Fast-forward to now, roughly two years after my teacher’s teacher switched from the Long Form  to the Medium Form. I am now 100% back pain-free because of the stretches my teacher suggested I try. In starting the Long Form again, the pain has come back. Not nearly as intense or as often as before, but it’s there. I’ll get to that in a minute. Let’s talk about the Medium Form instead. Yes, you still have to make sure your knees are over your toes, but it’s easier when 100% of your weight is on one foot.


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A mélange, a potpourri, and an olio–but mostly Lil Nas X

My brain has been jumping all over the place and my sleep has sucked, so this post is going to meander more than usual. I’m going to pull back the curtain a bit on how I write posts. Not on the writing itself because that’s usually just put down whatever is in my brain. No, it’s about how I decide what to write about. Normally, there’s something pressing on my brain and I let that flow from my fingers until I’ve said all I need to say on the subject or until  I lose interest. Sometimes, it’s both, but sometimes it’s one or the other.

In the past few weeks, I’ve been struggling with my concentration for reasons I don’t want to get into. Suffice to say, it’s not as easy to get shit done as it used to be. Most of the time, I just grit my teeth and force myself to write the post. It may not be as long as it normally is or very good, but I get it done, damn it. Today, however, I’m going to write about whatever is on my mind with no attempt at coherency. Here we go.

Lil Nas X. I didn’t know he existed until yesterday when I read something about Satan Shoes, his new kicks. That he’s selling. Oh, and he’s a rapper? Singer? Both? Anyway, there are 666 pairs and they contain drops of human blood. That’s all I knew when I made this tweet:

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The state of my health

My sleep has been shit(tier) lately so I apologize in advance if this is a rambling mess of a post. Sleep, my lifelong nemesis. So much so, I’ve written a novel with Morpheus (of Neil Gaiman fame. Not that he invented Morpheus, of course, but this particular version) as the main antagonist. Goddamn it. I still feel sorrowful when I think of that novel because there’s no way I can publish it. It’s not fanfic as the main character is, well, me. I use all the members of the Endless as I envision them, and, quite frankly, it’s really good.

Anyway, I’d been happy because in the past year or two, my sleep had stabilized. But then in the last few months, it’s gone off the rails again. Why? I don’t know. Is it because of the coffee I’m drinking again? You’d think so, but the troubles started before I took up caffeine once again. It may not be helping, but it’s not the root cause. It’s frustrating because caffeine is beneficial for some things (thumb issue if it’s RA), negative for some things (sleep) and both in others (migraines). So far, I’ve kept the caffeine because the positives have outweighed the negatives, but I may have to quit if it gets worse.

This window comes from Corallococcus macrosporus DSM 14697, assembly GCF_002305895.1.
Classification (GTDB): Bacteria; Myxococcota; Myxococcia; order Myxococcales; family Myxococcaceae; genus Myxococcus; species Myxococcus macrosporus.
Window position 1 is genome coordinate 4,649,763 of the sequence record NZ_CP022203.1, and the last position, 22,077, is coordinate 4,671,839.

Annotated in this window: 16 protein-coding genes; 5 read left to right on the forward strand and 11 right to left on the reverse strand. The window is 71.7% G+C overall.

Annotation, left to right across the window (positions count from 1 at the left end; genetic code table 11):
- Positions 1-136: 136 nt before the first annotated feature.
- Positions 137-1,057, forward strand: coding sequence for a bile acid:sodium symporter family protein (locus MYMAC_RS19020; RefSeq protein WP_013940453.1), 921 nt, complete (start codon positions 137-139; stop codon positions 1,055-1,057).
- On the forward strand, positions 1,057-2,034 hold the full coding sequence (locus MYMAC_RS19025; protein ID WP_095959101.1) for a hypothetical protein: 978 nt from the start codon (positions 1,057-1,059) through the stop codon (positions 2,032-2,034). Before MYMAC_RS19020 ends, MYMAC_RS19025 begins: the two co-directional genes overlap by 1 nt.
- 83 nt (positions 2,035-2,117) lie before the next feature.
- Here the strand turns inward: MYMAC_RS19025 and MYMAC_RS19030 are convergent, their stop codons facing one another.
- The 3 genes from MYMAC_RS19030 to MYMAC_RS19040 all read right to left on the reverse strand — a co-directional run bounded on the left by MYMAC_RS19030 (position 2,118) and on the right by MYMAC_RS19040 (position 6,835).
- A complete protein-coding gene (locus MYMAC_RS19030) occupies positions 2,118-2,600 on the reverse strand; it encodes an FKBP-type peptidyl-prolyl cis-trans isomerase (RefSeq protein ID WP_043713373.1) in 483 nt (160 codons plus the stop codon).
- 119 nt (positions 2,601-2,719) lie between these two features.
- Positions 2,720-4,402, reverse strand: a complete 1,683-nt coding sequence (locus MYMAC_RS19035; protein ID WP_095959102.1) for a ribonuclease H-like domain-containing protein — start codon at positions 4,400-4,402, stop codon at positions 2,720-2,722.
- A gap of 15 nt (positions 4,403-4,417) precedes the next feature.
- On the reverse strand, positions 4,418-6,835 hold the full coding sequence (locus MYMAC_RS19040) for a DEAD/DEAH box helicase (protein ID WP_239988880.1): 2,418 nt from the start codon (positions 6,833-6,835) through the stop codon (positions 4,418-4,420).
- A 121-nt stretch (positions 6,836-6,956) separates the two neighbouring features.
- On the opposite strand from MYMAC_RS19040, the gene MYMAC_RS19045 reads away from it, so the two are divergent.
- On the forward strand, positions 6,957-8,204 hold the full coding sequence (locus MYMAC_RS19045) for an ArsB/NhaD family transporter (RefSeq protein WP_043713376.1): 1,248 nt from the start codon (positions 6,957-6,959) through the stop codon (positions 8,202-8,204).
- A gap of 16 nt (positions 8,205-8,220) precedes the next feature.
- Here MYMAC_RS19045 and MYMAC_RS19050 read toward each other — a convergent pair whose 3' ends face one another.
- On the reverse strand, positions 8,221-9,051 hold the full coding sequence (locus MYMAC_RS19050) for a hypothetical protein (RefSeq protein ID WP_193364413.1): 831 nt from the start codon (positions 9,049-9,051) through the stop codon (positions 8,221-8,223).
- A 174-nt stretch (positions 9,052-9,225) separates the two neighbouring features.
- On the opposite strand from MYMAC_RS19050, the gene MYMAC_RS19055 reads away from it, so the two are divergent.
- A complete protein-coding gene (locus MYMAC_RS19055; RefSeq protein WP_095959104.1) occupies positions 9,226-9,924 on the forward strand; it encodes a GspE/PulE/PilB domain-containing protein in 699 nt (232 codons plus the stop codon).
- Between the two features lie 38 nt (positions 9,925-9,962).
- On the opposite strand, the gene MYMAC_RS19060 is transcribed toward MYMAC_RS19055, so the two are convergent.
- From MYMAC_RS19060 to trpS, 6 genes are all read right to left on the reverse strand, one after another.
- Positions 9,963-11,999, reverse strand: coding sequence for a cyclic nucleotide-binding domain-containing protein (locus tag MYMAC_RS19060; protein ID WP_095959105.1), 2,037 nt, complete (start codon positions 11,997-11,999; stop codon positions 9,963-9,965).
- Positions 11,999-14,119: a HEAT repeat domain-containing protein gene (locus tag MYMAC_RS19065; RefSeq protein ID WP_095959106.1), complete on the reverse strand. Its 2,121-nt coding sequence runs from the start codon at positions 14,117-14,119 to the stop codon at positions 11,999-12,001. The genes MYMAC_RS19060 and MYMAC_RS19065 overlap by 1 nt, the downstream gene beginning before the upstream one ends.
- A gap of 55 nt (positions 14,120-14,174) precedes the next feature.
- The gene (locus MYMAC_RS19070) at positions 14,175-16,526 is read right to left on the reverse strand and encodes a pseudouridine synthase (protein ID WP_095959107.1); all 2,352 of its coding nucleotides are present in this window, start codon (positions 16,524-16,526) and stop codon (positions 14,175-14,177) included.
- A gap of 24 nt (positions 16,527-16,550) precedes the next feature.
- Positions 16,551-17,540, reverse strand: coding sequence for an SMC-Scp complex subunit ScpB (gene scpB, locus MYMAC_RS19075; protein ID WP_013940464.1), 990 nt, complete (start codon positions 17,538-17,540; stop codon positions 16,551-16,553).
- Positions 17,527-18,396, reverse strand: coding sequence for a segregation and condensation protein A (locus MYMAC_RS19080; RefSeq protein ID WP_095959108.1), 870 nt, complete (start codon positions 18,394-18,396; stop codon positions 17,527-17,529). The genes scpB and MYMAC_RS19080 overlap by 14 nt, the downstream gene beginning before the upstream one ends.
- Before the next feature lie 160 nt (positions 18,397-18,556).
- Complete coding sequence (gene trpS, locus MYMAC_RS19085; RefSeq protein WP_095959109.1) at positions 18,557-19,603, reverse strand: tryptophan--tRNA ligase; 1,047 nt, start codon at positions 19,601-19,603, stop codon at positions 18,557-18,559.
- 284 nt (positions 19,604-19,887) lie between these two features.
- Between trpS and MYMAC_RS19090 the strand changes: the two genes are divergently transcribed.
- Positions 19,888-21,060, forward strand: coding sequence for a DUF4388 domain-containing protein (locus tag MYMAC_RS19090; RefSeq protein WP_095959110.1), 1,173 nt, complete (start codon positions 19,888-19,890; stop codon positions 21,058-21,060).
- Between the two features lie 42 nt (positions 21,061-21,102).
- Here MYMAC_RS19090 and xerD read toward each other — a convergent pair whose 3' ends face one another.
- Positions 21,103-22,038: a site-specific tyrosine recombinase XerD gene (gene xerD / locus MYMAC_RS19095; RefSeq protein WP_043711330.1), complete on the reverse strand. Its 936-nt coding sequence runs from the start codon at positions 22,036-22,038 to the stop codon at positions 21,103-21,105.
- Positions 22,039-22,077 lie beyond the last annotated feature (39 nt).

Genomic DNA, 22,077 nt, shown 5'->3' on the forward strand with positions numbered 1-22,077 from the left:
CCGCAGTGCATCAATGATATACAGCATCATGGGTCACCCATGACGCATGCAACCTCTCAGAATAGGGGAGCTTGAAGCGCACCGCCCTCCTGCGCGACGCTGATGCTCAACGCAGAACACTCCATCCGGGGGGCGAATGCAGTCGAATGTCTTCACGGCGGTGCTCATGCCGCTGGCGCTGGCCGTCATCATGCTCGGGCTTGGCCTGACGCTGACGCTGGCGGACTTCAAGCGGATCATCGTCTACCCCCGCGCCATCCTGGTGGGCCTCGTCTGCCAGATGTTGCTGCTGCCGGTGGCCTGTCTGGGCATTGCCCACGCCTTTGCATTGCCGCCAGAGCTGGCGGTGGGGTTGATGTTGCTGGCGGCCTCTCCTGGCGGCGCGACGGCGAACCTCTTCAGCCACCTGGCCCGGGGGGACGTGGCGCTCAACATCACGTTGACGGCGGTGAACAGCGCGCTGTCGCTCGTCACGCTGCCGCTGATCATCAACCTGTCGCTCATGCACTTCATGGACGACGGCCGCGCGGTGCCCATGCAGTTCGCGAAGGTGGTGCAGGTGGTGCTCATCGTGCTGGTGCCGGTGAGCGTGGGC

My thumb is better. It’s still sore and tender and hard to bend at times, though. I’ve decided that it’s probably better not to wear a splint most of the time because I don’t use it when I type. The main reason to wear a splint is to keep the digit from moving on its own or from being accidentally knocked into. I feel that constricting the blood flow is not a good thing to do for hours on end so I only put it on when my hand starts actually hurting rather than just being sore and tender to the touch. I can deal with it even though I’m not happy about it, obviously. What’s more worrisome is that my right hand is starting to have…issues. Not the same issues as my left thumb, but still.

Ok. I’m just not feeling it today. Here are Maru, Hana, and Miri.

I’m slicing and I’m dicing

Thumb update: doing better, but still tender and sore. I’m stretching it daily, icing it and heating it alternately. I’m using the splint less because I don’t think it’s helping as much now. More to the point, I don’t do much with my thumb on the daily so there’s no need to splint it. I do wear it while I sleep because I toss and turn while I sleep; I don’t want to knock it into something. In addition, if I type too long without it on, the base of my thumb and part of my palm closest to it actually starts hurting. Then, I put on the splint and it’s better in five or ten minutes. It’s frustrating how long it’s taking to get better, but it *is* getting better.

Weapons. Let’s talk weapons. Wait, where are you going? I know I’ve become a one-note wonder on this, but it’s been consuming me for the past few weeks. Ever since I got the twin broadsword set, that is. I love them so much. They’re lighter than the escrima sticks I’d been using as a substitute and more ergonomically friendly for my hands. They don’t aggravate my thumb and they move like a dream.

I don’t know how to explain this, but each weapon has a different feel to it. When I hold one in my hand, there’s an energy that is distinct to that particular weapon. The sword is an elegant weapon as it dances in the air. It is the scholar’s weapon and it’s all about finesse. It’s lethal, yes, but it’s more about showing that you are a master over the weapon. The saber, on the other hand, is more about bonking people very hard. It’s a strong, powerful weapon that makes me feel like a warrior as I wield it. Spear is back into the finesse category and it’s both solid and delicate. It’s over six-feet long, which makes it interesting to maneuver it indoors. Cane is pure Broadway. I can’t help it. I just want to tap my way across the room. Karambit is fast and not-so-furious, and I feel like a proper rogue when I wield it. Stealth mode activated!

Moving onto the double sabers. Doing the drills with the escrima sticks, it felt weighty and almost meaty. The steel is thin and flexible, which results in making a swishing sound if I move it too quickly. That’s a bonus because I tend to hurry through my movements. My goal in moving the twin broadswords at the moment is not to trigger the whooshing sound. Also, not to hit myself. I’ve done that more than once because when you pass the blades behind your back, you’re supposed to actually touch them to your back. Which is fine and good, but there’s a thin line between touching and hitting. Fortunately, it’s with the back of the blades and not the front, but still.